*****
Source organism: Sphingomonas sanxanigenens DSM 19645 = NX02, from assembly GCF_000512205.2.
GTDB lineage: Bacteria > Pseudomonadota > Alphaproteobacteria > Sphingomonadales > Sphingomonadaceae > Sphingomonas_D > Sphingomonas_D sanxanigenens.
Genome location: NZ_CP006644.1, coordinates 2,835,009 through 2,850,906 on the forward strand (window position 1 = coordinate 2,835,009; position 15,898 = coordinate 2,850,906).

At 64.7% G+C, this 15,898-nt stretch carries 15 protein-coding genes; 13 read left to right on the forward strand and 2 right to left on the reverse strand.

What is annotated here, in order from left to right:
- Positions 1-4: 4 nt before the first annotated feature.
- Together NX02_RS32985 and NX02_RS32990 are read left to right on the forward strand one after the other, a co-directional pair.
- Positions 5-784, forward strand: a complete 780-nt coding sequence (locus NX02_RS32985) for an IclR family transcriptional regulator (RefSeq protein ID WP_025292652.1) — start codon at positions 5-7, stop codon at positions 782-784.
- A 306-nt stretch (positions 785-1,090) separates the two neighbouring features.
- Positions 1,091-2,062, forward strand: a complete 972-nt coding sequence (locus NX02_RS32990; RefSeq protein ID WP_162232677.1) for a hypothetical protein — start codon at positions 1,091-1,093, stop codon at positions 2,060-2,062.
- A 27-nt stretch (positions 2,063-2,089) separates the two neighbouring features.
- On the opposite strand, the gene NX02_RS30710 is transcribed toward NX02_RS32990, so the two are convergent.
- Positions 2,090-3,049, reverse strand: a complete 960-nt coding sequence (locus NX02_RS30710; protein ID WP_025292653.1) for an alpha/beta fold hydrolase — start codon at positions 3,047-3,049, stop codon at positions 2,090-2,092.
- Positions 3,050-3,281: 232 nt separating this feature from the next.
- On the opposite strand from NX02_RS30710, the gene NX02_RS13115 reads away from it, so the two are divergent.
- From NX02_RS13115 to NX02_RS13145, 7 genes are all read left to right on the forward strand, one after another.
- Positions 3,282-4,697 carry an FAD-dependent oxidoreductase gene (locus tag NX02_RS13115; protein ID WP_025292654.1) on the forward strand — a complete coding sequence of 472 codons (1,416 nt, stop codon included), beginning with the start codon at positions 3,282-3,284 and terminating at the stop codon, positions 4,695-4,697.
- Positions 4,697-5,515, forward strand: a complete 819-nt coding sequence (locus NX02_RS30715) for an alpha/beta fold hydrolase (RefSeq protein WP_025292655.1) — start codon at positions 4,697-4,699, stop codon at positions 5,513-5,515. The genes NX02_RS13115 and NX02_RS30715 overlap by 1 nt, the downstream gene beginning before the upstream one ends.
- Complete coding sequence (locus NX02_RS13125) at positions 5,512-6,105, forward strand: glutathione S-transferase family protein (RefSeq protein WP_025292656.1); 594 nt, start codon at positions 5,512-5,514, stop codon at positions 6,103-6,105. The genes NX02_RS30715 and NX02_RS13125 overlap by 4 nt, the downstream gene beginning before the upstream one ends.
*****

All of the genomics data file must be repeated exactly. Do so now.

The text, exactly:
Source organism: Sphingomonas sanxanigenens DSM 19645 = NX02, from assembly GCF_000512205.2.
GTDB lineage: Bacteria > Pseudomonadota > Alphaproteobacteria > Sphingomonadales > Sphingomonadaceae > Sphingomonas_D > Sphingomonas_D sanxanigenens.
Genome location: NZ_CP006644.1, coordinates 2,835,009 through 2,850,906 on the forward strand (window position 1 = coordinate 2,835,009; position 15,898 = coordinate 2,850,906).

At 64.7% G+C, this 15,898-nt stretch carries 15 protein-coding genes; 13 read left to right on the forward strand and 2 right to left on the reverse strand.

What is annotated here, in order from left to right:
- Positions 1-4: 4 nt before the first annotated feature.
- Together NX02_RS32985 and NX02_RS32990 are read left to right on the forward strand one after the other, a co-directional pair.
- Positions 5-784, forward strand: a complete 780-nt coding sequence (locus NX02_RS32985) for an IclR family transcriptional regulator (RefSeq protein ID WP_025292652.1) — start codon at positions 5-7, stop codon at positions 782-784.
- A 306-nt stretch (positions 785-1,090) separates the two neighbouring features.
- Positions 1,091-2,062, forward strand: a complete 972-nt coding sequence (locus NX02_RS32990; RefSeq protein ID WP_162232677.1) for a hypothetical protein — start codon at positions 1,091-1,093, stop codon at positions 2,060-2,062.
- A 27-nt stretch (positions 2,063-2,089) separates the two neighbouring features.
- On the opposite strand, the gene NX02_RS30710 is transcribed toward NX02_RS32990, so the two are convergent.
- Positions 2,090-3,049, reverse strand: a complete 960-nt coding sequence (locus NX02_RS30710; protein ID WP_025292653.1) for an alpha/beta fold hydrolase — start codon at positions 3,047-3,049, stop codon at positions 2,090-2,092.
- Positions 3,050-3,281: 232 nt separating this feature from the next.
- On the opposite strand from NX02_RS30710, the gene NX02_RS13115 reads away from it, so the two are divergent.
- From NX02_RS13115 to NX02_RS13145, 7 genes are all read left to right on the forward strand, one after another.
- Positions 3,282-4,697 carry an FAD-dependent oxidoreductase gene (locus tag NX02_RS13115; protein ID WP_025292654.1) on the forward strand — a complete coding sequence of 472 codons (1,416 nt, stop codon included), beginning with the start codon at positions 3,282-3,284 and terminating at the stop codon, positions 4,695-4,697.
- Positions 4,697-5,515, forward strand: a complete 819-nt coding sequence (locus NX02_RS30715) for an alpha/beta fold hydrolase (RefSeq protein WP_025292655.1) — start codon at positions 4,697-4,699, stop codon at positions 5,513-5,515. The genes NX02_RS13115 and NX02_RS30715 overlap by 1 nt, the downstream gene beginning before the upstream one ends.
- Complete coding sequence (locus NX02_RS13125) at positions 5,512-6,105, forward strand: glutathione S-transferase family protein (RefSeq protein WP_025292656.1); 594 nt, start codon at positions 5,512-5,514, stop codon at positions 6,103-6,105. The genes NX02_RS30715 and NX02_RS13125 overlap by 4 nt, the downstream gene beginning before the upstream one ends.